Attacking tactical style refer to either Possession football (keeping the ball for long periods and trying to create openings) and Counterattacking footbal (trying to get the ball into the opponents net as quickly as possible on getting the ball

Defensive tactical style can be broken into either Pressing (having you team putting pressure on the opposing players, preferably in the opponents half ) and "Dropping back" or more commonly known as putting players "behind the ball" (having you defenders retreat into their own half and forming dynamic defensive walls to stop the opponent trying to get shots in on goal )

Example(s) of Possession/Pressing would be ManUtd, Real Madrid

Example(s) of Possession/Dropping back would be Ajax, Barcelona

Example(s) of Counterattacking/Pressing would be Sparta Prague (use an "active defensive" where all 10 outfield players try to lose down their opponents and then try to score as soon as they get the ball)

Example(s) of Counterattacking/Dropping back would be Liverpool (except for the odd game when they have 60%+ possession), Dynamo Kiev (when they made the UEFA CL), Club Bruges, Valencia etc..

Obviously teams that employ a pressing defense will find it harder to play defensively (unless they are very unsucessfull at it) because they gain what i consider to be the most important football and that is "Territorial advantage"
However this is not to say that teams that defend deep with lots of men behind the ball will be defensive and struggle to score goals. F.ex Club Bruges scored a lot of goals in the UEFA cup (including a 4-1 win over French giants Lyon) and their coach (Sollied) was criticised by some of the club's senior players for being too attacking :eekani:!!!

As mutu1875 correctly pointed out, what style a team plays depends of the players at the coach's disposal. The reason why not too many teams play possession/pressing football these days is that most clubs do not have the playing talent (or budget :greed: $$) of a ManU or Real Madrid. If your average team in europe tried to play like this, they;d get hammered and struggle to win many games

gOD said:

Most clear example to me is the French NT. With 4 defenders and 2 or 3 defensive midfielders they wait for the opponent's mistake give the ball to Zidane who launches Henry. They won the European championship as well as the World Cup with this approach.
Sorry gOD but i can't agree here. When France played us (Australia) in a pre-WC qualifier in Melbourne for the first 10-15 minutes they have possession of the ball in our half and our players were left chasing thin air. When we did get the ball, our defenders would just launch the ball upfield due to the immense pressure the french players were putting on our defenders. From what i have seen of the French, they always use a pressing style defence (which combined with their sheer playing talent and depth explain why they nearly always dominate territory in a game) but can alternate between possession and counterattack (often during the same game) because they have a lot of midfielders and attackers who have lots of speed and a high level of skill and technique (e.g Henry, Zidane, Trezeguet, Wiltord, Pires etc.. ). Therefore its not surprising that most of these players i mentioned play for Arsenal, a team who can play both styles effectively and demonstrated this in their 4-0 win v Leverskusen when they scored 2 goals on the break and the other two via and extended build up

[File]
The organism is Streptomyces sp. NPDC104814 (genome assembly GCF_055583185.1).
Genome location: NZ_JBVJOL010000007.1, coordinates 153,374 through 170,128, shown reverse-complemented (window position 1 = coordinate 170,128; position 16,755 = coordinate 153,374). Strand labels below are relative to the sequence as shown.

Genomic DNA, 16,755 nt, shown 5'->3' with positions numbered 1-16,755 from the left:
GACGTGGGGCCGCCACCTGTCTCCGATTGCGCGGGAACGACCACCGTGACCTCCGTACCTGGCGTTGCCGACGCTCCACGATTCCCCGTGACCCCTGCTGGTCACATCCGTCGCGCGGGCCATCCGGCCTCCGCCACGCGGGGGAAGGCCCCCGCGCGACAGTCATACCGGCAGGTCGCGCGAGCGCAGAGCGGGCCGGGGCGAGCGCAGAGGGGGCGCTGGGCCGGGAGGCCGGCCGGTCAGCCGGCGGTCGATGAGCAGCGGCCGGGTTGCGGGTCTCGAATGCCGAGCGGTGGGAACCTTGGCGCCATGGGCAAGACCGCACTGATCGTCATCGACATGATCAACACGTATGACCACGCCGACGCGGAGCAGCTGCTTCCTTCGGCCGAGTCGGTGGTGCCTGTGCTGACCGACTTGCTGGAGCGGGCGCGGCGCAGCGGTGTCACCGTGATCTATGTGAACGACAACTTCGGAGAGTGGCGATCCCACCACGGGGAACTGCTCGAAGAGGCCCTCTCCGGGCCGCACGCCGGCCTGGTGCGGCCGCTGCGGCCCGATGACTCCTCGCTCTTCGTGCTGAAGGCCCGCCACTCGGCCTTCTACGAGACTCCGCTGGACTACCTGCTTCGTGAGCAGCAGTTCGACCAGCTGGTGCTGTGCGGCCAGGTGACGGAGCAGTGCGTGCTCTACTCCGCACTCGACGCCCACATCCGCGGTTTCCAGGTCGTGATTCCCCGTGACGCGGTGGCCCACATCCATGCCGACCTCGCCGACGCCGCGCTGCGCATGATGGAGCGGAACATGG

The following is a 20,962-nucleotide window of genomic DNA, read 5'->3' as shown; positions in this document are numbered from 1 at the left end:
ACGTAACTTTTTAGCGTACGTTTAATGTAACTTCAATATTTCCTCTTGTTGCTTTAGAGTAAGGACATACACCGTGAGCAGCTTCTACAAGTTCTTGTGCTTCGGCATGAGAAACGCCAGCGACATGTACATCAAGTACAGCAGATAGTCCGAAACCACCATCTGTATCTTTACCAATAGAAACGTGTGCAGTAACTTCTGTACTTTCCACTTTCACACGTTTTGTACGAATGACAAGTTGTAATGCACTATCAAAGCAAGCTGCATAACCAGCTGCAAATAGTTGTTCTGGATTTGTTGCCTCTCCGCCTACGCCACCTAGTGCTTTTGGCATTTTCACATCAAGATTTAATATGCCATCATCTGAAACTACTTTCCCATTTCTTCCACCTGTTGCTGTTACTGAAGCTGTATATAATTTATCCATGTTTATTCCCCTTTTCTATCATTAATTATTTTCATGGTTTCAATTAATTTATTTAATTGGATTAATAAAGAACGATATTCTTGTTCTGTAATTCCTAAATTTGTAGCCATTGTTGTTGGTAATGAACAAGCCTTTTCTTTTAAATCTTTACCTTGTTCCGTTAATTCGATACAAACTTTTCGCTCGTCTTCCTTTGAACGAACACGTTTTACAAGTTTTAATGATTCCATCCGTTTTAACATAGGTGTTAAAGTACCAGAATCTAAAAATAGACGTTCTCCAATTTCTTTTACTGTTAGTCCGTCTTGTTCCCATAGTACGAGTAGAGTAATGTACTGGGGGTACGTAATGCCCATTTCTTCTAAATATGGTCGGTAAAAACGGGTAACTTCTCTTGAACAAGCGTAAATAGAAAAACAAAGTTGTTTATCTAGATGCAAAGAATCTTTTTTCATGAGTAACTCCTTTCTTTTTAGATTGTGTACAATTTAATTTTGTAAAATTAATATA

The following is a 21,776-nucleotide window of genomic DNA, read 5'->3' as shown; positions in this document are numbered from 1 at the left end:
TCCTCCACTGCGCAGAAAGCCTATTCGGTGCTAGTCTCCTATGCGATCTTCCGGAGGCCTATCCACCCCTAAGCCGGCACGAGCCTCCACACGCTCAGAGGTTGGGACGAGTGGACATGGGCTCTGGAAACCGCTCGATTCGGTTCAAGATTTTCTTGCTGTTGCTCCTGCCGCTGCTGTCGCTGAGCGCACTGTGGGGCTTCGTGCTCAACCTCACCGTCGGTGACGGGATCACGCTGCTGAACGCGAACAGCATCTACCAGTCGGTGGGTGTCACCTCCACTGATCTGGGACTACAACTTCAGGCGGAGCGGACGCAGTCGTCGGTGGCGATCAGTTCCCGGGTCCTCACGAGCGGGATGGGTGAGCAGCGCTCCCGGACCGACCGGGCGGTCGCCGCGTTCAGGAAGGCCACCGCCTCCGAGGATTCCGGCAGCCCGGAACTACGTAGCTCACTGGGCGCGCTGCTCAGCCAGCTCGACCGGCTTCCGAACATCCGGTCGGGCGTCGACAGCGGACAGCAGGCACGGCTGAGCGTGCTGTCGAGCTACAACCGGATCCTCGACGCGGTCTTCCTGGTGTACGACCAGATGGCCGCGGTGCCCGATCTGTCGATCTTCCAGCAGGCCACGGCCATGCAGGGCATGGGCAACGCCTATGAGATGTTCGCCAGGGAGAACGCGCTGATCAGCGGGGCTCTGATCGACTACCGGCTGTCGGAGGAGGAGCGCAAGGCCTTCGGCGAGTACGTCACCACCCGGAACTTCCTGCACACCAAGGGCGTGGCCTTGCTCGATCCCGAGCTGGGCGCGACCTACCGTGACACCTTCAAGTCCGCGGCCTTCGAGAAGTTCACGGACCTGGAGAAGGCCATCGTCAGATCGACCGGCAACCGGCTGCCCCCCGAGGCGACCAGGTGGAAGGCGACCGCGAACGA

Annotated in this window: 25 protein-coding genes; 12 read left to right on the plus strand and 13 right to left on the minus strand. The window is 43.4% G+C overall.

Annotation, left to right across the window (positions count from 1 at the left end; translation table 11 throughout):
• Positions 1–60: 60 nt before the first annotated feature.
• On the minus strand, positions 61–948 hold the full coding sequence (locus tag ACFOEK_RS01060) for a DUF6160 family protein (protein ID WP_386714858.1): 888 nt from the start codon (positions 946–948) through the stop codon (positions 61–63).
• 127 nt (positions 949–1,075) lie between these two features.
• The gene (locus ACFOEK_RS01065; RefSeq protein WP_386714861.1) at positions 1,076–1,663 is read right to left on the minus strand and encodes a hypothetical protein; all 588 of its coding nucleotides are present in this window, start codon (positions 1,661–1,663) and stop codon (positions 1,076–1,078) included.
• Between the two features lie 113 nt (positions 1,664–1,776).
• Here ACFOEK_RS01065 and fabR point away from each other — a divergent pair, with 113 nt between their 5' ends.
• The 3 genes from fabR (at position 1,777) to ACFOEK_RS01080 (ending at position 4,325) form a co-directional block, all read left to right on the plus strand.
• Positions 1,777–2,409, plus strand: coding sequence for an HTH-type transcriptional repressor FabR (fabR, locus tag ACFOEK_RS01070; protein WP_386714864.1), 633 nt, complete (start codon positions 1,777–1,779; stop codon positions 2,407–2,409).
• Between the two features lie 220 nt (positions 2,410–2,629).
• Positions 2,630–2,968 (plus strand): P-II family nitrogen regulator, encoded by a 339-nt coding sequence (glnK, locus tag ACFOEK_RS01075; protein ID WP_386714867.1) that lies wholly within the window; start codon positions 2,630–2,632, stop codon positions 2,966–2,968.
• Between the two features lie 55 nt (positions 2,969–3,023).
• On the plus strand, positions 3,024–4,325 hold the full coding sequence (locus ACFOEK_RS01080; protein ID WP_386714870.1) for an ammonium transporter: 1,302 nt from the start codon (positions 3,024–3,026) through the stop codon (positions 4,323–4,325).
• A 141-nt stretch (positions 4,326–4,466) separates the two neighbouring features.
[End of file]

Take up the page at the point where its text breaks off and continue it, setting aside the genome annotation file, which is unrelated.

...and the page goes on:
gOD said:

Sure this system can be spectacular. But quality-wise I think it is far inferior to the concept of total-football Ajax brought. If you want to call yourself an attacking team you should play on your opponent's half, go out from your own qualities and base your game on possession of the ball.
I think i've already answered this :) :stuckup :nerd:

And finally;
gOD said:

And this modern day approach pays of. Teams that give possession to their opponent get results. The clearest example is Valencia of Cuper, but they are not the only one. In a way Deportivo la Coruna does the same thing (although they have a variiation).
I think this has a lot to do with two factors; 1) the common use of a flat back 4 (in a 4 man defense ) or the alternative back 3 (in a 3-5-2, 5-3-2 etc.. ) with wingbacks and NO sweeper in either system and 2) the tendency to emply zonal defending rather than man-marking with the former (i.e zonal) been much more efficient and easier for the team to keep their defensive shape

Zonal marking in a 4-4-2 f.ex means that it is probably easier to defend against teams trying to play possession without a good creative play (e.g Zidane) because it is easier to read to play and defending against short passes on the ground is easier that trying to defend against a long high ball. Where this system has its weakness is with slow central defenders and when this situation occurs it is much easier to exploit the weakness with a long high ball, allowing a fast striker/winger to get in behind the defence and put the ball away, hence the preference for most teams to employ a counterattacking style when faced with this situation

I'd be interested to see what ppl think :hopefull: